Other reasons are the characteristics (explained later) of quartz countertops which contribute greatly to making it the ideal countertop solution.
- BRANDS of Quality Quartz (Engineered Stone) Countertops available locally
Quartz countertops were introduced to South Africa by Caesarstone and for many years were the only choice available in South Africa. Caesarstone spent a great deal of money on marketing and became a household name for quartz countertops in South Africa. However, after a couple of years, many quality brands entered the South African market with similar colours and quality, many of which are lower priced.
Examples of other good quality brands are Legacy Quartz, Silestone, Vicostone etc. A common mistake is to call all quartz countertops “Caesarstone”. This is because the Caesarstone brand name is well established and many customers talk about Caesarstone as if it is the only quartz countertop available. In our experience to date, we have not discovered any quality differences between the above-mentioned brands, only that some brands are better priced and thus better value for money.
QUARTZ COUNTERTOP COLOURS
The fact that there are so many available colours attracts most people to quartz countertops. Architects have a lot of fun with it! Even bright yellow, blue or red countertops are available! Quartz countertops are available in smooth and uniform colours, unlike granite countertops, which always has tiny black spots of which the density varies. Being natural, granite will always contain some degree of black speckles. Even “white” Granite tops contain tiny black speckles.
Quartz countertops have also introduced the marble look with veins and milky textures, remarkably similar to natural marble. This became an instant hit. Quartz countertops do not only have stunning colours but it also much more durable than marble countertops and thus requires much less care and maintenance.
The 3 best selling colour ranges are:
- Marble-Look quartz countertops
- White and light quartz countertops
- “Shades of Grey” quartz countertops
- Samples of the marble-look quartz countertops: (Take note that pictures can never truly resemble the colours)
Legacy Quartz – Calacatta – close up. (Actual colour is more white)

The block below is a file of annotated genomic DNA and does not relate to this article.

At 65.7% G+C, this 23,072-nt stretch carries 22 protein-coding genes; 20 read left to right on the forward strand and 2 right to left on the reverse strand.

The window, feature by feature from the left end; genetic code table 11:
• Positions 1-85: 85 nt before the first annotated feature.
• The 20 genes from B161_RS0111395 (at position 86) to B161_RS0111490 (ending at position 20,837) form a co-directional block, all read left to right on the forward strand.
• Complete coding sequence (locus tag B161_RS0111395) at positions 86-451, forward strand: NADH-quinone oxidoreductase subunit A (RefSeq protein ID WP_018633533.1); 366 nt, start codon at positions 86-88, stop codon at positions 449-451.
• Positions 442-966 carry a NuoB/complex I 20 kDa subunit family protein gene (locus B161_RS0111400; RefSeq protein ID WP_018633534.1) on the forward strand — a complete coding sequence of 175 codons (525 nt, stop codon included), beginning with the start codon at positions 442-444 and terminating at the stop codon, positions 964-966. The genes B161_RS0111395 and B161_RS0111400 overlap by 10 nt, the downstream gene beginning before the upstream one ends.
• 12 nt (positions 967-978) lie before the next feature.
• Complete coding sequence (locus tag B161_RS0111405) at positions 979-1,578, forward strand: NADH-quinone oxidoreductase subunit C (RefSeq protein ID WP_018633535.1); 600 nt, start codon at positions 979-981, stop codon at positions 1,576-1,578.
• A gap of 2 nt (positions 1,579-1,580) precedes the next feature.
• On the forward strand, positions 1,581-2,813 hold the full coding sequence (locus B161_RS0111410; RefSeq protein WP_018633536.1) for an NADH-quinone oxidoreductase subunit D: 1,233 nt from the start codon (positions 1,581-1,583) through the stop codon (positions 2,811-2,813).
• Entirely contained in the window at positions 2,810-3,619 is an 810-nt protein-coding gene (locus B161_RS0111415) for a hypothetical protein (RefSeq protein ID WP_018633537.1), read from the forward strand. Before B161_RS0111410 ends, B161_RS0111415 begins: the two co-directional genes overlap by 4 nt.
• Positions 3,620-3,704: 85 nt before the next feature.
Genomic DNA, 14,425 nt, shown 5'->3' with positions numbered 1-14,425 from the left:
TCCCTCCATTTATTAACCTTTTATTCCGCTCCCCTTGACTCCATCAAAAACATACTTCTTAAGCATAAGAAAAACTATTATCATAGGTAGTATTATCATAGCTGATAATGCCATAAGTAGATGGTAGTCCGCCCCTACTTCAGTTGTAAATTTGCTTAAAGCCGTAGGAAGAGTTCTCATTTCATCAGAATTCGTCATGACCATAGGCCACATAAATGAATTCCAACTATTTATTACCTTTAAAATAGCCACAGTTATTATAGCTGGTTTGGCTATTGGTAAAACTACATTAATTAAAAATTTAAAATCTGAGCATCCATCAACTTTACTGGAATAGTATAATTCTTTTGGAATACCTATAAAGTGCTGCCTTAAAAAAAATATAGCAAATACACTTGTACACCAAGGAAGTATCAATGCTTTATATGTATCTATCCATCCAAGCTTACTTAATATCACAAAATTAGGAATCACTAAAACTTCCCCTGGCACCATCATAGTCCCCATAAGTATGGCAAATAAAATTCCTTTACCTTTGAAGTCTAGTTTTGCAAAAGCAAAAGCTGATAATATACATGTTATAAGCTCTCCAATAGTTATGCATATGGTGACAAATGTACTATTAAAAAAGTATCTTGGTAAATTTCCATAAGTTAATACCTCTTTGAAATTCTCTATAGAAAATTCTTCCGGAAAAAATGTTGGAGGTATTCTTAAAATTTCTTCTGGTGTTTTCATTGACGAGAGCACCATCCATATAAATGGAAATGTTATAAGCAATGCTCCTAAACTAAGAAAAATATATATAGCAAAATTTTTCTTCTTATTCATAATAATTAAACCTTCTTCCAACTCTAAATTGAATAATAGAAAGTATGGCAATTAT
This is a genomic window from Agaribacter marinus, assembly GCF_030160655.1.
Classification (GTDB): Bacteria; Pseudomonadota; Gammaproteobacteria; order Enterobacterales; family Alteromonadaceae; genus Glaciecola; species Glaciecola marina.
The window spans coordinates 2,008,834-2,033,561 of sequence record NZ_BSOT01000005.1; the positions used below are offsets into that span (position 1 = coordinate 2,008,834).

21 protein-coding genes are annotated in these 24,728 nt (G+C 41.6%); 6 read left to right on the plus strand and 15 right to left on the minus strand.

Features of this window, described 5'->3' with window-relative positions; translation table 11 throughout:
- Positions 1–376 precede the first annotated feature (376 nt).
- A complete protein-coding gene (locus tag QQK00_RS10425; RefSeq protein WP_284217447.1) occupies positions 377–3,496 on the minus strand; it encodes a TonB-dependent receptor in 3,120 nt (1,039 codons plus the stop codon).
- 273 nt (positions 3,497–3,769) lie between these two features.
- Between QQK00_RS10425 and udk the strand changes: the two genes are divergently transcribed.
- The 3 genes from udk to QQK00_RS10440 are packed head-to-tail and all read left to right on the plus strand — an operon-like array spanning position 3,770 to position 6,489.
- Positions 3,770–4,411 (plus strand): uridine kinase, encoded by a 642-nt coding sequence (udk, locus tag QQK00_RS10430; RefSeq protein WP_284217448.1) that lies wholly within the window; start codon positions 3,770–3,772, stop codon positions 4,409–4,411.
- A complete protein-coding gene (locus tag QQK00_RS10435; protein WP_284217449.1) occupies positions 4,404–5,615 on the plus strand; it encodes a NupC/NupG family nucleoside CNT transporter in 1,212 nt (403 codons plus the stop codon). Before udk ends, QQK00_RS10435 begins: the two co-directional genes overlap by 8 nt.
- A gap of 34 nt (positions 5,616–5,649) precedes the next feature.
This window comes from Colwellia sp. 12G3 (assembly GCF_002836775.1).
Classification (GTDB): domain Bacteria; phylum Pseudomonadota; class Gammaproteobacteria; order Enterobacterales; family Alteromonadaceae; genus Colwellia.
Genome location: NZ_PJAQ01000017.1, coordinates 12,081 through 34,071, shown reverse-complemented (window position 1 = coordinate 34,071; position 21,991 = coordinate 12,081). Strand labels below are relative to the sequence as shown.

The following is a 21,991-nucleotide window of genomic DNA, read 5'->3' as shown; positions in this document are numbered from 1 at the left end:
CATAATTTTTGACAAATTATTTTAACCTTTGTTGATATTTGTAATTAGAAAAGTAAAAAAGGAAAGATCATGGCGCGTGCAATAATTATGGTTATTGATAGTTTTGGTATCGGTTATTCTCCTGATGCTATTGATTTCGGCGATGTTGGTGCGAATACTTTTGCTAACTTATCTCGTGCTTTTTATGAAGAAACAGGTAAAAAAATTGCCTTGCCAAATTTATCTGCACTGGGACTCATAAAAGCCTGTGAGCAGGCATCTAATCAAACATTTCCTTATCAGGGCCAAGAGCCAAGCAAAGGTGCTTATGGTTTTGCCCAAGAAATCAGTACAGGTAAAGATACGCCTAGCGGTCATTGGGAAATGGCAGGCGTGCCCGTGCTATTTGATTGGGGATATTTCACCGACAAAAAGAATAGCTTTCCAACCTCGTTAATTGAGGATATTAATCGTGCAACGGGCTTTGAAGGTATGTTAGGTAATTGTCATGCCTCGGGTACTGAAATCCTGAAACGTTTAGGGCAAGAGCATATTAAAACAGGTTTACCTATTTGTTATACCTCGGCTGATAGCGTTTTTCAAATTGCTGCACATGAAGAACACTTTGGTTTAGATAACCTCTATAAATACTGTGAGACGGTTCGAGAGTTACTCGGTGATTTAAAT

Legacy Quartz – Calacatta – full slab (3200mm x 1600mm). (Actual colour is more white)
Legacy Quartz – Picasso White – close up (Actual colour is more white)
Legacy Quartz – Picasso White – full slab (3200mm x 1600mm). (Actual colour is more white)
- The white and light colours are most popular and thus a wide range of different choices are available. Different shades of white and different textures with various sizes of grains and veins to choose from.
Legacy Quartz – Niveous White – close up – Very fine grain (Actual colour is much more white!)
Legacy Quartz – Niveous White – full slab – 3200mm x 1600mm – Very fine grain (Actual colour is much more white!)
Legacy Quartz – Nixie White – close up – Slightly bigger grain (Actual colour is much more white!)
Legacy Quartz – Nixie White – full slab – 3200mm x 1600mm – Slightly bigger grain (Actual colour is much more white!)
Legacy Quartz – Lacuna White – close up – bigger grain (Actual colour is much more white!)
Legacy Quartz – Lacuna White – full slab – 3200mm x 1600mm – Bigger grain (Actual colour is much more white!)
- Also popular are the different “Shades of Grey” for example:
Legacy Quartz – Stealth Grey – close up – Slightly bigger grain (Actual colour is more grey!)
Legacy Quartz – Stealth Grey – full slab – 3200mm x 1600mm – Slightly bigger grain (Actual colour is more grey!)
Legacy Quartz – Elysian Grey – close up – Bigger grain with sparkling mirror (Actual colour is more grey!)
Legacy Quartz – Elysian Grey – full slab – 3200mm x 1600mm – Bigger grain with sparkling mirror(Actual colour is more grey!)
Herewith some sample granite countertop colours to show the main differences between
Light granite countertops with uniform grain